|Of the Wells, Conduits, Rivers, &c.||22
Passage to the Thames, and is called Ebgate-Lane, but more commonly the Old
Then is there a Watergate at the Bridge Foot, called Oistergate, of Oisters that
there (of old Time) commonly to be sold; and was the chiefest Market for them,
other Shell Fish. There standeth now an Engine or Forcier, for the winding up
Water to serve the City, whereof I have already spoken.
The next is the Bridgegate, so called of London-Bridge, whereon it standeth.
one of the four first and principal Gates of the City, and was long before the
when there stood a Bridge of Timber; and is the Seventh and last principal Gate
mentioned by W. Fitz-Stephen; which Gate being weakly made, when the Bridge was
builded of Stone, hath been oftentimes since repaired. This Gate, with the
it, in the Year 1436. fell down, and two of the farthest Arches Southwards also
therewith, and no Man perished or was hurt thereby. To the repairing whereof,
wealthy Citizens gave large Sums of Money, namely, Robert Large, sometime Maior,
gave to that Work 100 Marks, Stephen Forster, 20l. Sir John Crosby Alderman,
&c. But in the Year 1471. the Kentish Mariners, under the Conduct of
Fauconbridge, burned the said Gate, and thirteen Houses on the Bridge, besides
Beer-Houses at St. Kaherines, and many other in the Suburbs.
The Bridge-Gate oftentimes repaired by divers good Benefactors.
Gate at the Bridge-Foot. burned.
The next is Buttolphs Gate, so called of the Parish Church of St. Buttolph near
adjoining. This Gate was sometime given, or confirmed by William Conqueror, to
Monks of Westminster, in these Words. Will. Rex Angliæ, &c. William
England, sendeth Greeting to the Sheriffs, and all his Ministers; as also to all
Subjects, French and English, of London. Know ye, that I have granted to God
St. Peter of Westminster, and to the Abbot Vitalis, the Gift which Almundus, of
Port of St. Buttolph, gave them, when he was there made Monk; that is to say,
Lord's Court, with the Houses, and one Wharf, which is at the Head of London-
Bridge, and all other his Lands which he had in the same City, in such sort, as
Edward more beneficially and amply granted the same. And I Will and Command,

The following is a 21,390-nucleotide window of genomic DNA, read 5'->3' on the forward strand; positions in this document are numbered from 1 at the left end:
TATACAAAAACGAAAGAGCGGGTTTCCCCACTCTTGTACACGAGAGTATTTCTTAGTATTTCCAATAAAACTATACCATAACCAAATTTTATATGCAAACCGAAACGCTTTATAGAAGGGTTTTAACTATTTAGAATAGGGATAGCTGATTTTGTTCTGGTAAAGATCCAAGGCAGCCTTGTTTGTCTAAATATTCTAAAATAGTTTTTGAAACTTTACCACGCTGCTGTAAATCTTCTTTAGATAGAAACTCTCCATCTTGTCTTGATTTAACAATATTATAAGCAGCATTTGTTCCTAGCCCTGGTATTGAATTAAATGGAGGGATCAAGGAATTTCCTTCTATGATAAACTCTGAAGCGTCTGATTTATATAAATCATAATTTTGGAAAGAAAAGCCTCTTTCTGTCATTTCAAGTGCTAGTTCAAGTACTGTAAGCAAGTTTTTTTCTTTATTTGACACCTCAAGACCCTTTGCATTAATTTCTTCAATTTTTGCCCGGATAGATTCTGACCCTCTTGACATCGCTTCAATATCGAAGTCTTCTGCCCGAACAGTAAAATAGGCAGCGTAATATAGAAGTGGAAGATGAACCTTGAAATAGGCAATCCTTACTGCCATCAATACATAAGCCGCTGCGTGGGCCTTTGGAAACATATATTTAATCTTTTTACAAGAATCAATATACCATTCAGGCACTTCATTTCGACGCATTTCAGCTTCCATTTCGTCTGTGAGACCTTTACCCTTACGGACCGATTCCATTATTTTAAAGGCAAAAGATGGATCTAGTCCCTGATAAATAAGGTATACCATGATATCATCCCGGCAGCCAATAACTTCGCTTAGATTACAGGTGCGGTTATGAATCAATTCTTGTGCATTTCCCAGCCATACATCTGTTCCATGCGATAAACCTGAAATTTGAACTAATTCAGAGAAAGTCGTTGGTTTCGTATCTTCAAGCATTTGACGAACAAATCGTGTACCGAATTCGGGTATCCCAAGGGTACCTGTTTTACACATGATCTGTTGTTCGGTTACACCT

they shall enjoy the same well, and quietly, and honourably, with Sake and Soke,
King William the Conqueror his Gift of the Gate.
The next is Belinsgate, now used as an especial Port of Harbour for small Ships
Boats coming thereto, and is now the largest Watergate on the River of Thames,
therefore most frequented, the Queenes-Hith being almost forsaken. How this
took that Name, or of what Antiquity the same is, I must leave uncertain, as not
read any ancient Record thereof, more than that Geoffrey Monmouth writeth, that
Belin, a King of the Britans, about 400 Years before Christ's Nativity, builded
Gate, and named it Belinsgate, after his own Name; and that when he was dead,
Body being burned, the Ashes in a Vessel of Brass were set in a high Pinacle of
over the same Gate. But Cæsar, and other Roman Writers, affirm of Cities,
and Gates, as ye have before heard; and therefore it seemeth to me not to be so
but rather to have taken that Name of some later Owner of the Place, haply named
Beling; as Somer's Key, Smart's Key, Fresh Wharf, and others thereby, took their
Names of their Owners. Of this Gate more shall be said when we come to speak of
Belin's Urn of Brass.
Then have you a Watergate on the West side of Wool-Wharf or Customer's Key,
is now of late most beautifully enlarged and built. This Gate is commonly
Watergate, as being at the South End of Water-Lane.
Watergate by the Custom-house.
One other Watergate there is by the Bulwark of the Tower; and this is the last
farthest Watergate Eastward on the River of Thames, so far as the City of LONDON
extendeth within the Walls; both which last named Water-Gates be within the
Watergate by the Tower.
Besides these common Water-Gates, were divers private Wharfs and Keys all along
from East to West, on the Banks of the River of Thames. Merchants of all
Landing Places, Warehouses, Cellars, and Stowage of their Goods and
as partly shall be touched in the Wards adjoining to the said River. And
concerning these Gates, let this suffice.
Wharfs and Keys.
Now for the ordering and keeping of them in the Night Season, it was appointed
Year of Christ 1258. by K. Henry III. in the 42. of his Reign, that the Ports of
should be strongly kept, and that the Gates of London should be newly repaired,
diligently watched in the Night, for fear of French Deceits: Whereof one writeth
The Gates to be kept and watched.
Per noctem Portæ clauduntur Londoniarum,
Mœnia ne fortè Fraus frangat Francigenarum.
Of the Ancient and present Rivers, Brooks,
Bournes, Pools, Wells and Conduits of fresh Water, serving the City . And particularly the New River ,
and Thames Water; The present State of the City, as to
AS the Walls of this City are for Strength and Ornament,
and its Gates for Conveniency, so for Conveniency also, together with Health and
the Benefits of Life, another Thing is requisite, viz. Water. And therefore the
next Matter to be treated of concerning LONDON is, how it hath been, and is watered.]
Anciently, until the Time of the Conqueror, and two hundred Years after, this
City of London
was watered, (besides the famous River of Thames on the South Part) with the
River of the Wells (as it was then called) on the West, with a Water called Walbrook
running through the midst of the City into the River of Thames, severing the Heart
thereof; and with a Fourth Water, or Boorn, which ran within the City through Langboorn Ward,
watering that Part in the East. In the West Suburbs was also another great
London how watered.
The River of the Wells.